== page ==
Parasuraman et al suggested the new and improved SERVQUAL scale was the way forward as it was the superior scale to use when measuring service quality across numerous industries. Carman admitted that the SERVQUAL model has good stability; however the five dimensions stated are not always generic, as the dimensions will alter depending on the organisation being surveyed. Even when the expectations are taken before a service has been delivered there is still no relationship between one another.
Although the use of the performance minus expectations gap score is naturally appealing and theoretically sensible, the ability of these scores to provide extra information beyond that which is present in the perception component of service quality scale is under doubt Carmon, They also found that the distribution of SERVQUAL scores was not normal, and the scale also failed to achieve discriminant validity from its components.
They recommended that the scale can serve as a template for other researchers to use in their investigation of recreational service quality. They found that 28 of the 30 items scored negatively, therefore the perceptions did not meet the customer expectations.
Although they state the scale may be useful, it will still cause the fitness centre problems as customer expectations always seem to be higher than their perception. Consumers always want the best; therefore the managers of fitness centres will have difficulty in improving these scores and providing the perfect service for each customer. After consumers have experienced a service, their attitudes about the service quality may alter over a certain period of time and can change their future attitudes.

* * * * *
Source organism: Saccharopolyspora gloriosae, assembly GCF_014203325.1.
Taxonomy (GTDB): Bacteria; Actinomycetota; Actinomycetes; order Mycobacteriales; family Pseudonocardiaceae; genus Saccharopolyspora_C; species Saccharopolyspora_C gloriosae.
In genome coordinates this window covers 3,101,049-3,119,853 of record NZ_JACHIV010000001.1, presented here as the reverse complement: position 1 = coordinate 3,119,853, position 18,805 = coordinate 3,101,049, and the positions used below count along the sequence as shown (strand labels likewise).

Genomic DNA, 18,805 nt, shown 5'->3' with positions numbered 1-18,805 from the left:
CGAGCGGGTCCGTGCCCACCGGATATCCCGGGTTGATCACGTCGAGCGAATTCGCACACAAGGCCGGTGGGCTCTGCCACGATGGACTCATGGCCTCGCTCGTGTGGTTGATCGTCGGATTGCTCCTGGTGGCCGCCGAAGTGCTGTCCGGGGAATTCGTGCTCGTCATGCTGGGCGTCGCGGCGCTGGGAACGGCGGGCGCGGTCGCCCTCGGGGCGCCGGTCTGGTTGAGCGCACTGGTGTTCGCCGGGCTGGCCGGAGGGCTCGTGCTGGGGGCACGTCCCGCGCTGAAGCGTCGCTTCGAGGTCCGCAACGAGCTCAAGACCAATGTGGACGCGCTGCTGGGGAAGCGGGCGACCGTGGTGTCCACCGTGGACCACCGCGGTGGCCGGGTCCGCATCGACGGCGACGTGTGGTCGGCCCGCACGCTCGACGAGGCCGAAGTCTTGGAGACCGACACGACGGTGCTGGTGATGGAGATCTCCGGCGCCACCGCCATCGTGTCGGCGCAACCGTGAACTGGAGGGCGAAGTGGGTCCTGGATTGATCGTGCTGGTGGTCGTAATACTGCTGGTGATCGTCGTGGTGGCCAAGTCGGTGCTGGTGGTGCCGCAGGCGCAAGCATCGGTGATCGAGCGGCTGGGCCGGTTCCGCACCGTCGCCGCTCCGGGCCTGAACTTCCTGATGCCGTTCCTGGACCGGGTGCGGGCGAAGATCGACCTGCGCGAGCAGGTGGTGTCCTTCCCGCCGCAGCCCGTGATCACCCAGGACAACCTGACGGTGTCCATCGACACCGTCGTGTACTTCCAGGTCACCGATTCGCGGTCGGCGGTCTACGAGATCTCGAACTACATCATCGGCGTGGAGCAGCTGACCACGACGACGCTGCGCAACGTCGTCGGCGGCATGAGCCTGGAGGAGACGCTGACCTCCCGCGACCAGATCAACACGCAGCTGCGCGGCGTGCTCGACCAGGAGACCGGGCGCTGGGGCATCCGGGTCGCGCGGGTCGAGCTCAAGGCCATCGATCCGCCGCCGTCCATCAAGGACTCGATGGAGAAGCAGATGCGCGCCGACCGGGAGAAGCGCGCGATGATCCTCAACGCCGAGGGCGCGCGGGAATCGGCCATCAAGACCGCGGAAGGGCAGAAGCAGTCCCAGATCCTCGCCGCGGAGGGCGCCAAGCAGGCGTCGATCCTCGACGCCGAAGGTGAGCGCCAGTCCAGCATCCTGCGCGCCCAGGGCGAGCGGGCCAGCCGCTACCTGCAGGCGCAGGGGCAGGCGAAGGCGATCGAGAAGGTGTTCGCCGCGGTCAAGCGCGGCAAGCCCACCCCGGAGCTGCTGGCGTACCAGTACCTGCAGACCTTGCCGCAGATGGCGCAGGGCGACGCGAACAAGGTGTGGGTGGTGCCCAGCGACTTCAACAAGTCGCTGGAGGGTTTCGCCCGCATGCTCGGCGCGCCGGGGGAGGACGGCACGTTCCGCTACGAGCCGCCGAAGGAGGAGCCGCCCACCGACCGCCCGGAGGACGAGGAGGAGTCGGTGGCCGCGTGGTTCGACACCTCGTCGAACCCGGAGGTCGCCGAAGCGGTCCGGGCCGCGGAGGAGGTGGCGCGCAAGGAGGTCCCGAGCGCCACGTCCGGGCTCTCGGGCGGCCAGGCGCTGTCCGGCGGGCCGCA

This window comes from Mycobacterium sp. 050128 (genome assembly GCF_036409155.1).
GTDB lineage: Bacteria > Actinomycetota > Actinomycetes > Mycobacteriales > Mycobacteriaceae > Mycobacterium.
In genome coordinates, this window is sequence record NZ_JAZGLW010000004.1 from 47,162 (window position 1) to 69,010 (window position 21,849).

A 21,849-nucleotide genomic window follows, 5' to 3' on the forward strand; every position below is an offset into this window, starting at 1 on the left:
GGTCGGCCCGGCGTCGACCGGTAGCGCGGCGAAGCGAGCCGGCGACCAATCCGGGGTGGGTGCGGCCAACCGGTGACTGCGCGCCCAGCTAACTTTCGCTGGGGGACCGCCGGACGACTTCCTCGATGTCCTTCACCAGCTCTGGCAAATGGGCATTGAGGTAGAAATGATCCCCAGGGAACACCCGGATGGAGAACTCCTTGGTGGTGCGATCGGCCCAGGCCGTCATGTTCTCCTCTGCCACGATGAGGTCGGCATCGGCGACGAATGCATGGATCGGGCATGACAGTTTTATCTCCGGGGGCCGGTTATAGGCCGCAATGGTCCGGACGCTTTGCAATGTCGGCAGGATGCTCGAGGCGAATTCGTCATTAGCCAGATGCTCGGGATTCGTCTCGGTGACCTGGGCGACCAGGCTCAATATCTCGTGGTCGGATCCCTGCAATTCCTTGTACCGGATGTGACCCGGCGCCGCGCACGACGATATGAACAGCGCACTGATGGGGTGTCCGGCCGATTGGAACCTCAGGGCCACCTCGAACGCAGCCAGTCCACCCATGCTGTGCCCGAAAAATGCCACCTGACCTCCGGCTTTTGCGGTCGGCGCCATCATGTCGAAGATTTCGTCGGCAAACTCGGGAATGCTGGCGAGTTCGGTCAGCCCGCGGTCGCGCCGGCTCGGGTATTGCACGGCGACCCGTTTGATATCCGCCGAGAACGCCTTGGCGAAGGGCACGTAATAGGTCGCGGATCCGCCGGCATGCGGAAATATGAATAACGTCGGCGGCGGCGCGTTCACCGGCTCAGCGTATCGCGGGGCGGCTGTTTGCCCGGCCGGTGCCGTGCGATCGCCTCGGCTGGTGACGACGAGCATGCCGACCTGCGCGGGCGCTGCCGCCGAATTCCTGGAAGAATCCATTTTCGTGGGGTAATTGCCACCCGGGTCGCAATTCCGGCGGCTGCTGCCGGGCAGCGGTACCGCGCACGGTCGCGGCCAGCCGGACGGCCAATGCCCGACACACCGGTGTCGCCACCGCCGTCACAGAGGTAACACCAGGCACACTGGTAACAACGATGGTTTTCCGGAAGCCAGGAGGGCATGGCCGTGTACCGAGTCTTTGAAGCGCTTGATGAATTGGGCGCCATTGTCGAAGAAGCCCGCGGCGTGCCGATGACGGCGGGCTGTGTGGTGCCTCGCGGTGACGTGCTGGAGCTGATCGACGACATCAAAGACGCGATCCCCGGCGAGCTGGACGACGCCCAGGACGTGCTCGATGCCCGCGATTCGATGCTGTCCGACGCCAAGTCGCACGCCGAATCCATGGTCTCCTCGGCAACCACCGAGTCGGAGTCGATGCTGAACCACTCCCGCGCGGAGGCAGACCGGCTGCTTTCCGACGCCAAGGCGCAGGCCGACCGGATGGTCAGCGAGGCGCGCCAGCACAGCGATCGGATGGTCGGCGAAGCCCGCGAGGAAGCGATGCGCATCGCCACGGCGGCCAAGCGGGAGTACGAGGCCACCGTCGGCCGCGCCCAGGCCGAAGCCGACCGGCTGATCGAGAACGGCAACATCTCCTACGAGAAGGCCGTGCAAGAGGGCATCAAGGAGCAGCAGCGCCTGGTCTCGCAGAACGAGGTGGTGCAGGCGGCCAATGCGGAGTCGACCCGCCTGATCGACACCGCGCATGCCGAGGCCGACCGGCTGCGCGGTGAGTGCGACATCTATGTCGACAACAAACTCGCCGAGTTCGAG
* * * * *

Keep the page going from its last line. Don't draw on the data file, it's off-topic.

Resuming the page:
For example, just after a person has experienced a holiday they may think it was average or below average but as the person looks back over a period of time then they may feel that it was an enjoyable experience.
So the perception of services can interestingly change over a period of time. This will allow greater feedback as more customers will be willing to answer the questions as there is a reduction in time taken to complete the questionnaires. Another benefit is that the results gained from measuring customer perceptions only are more relevant and meaningful as it is discovered straight away what the customers thought of the service.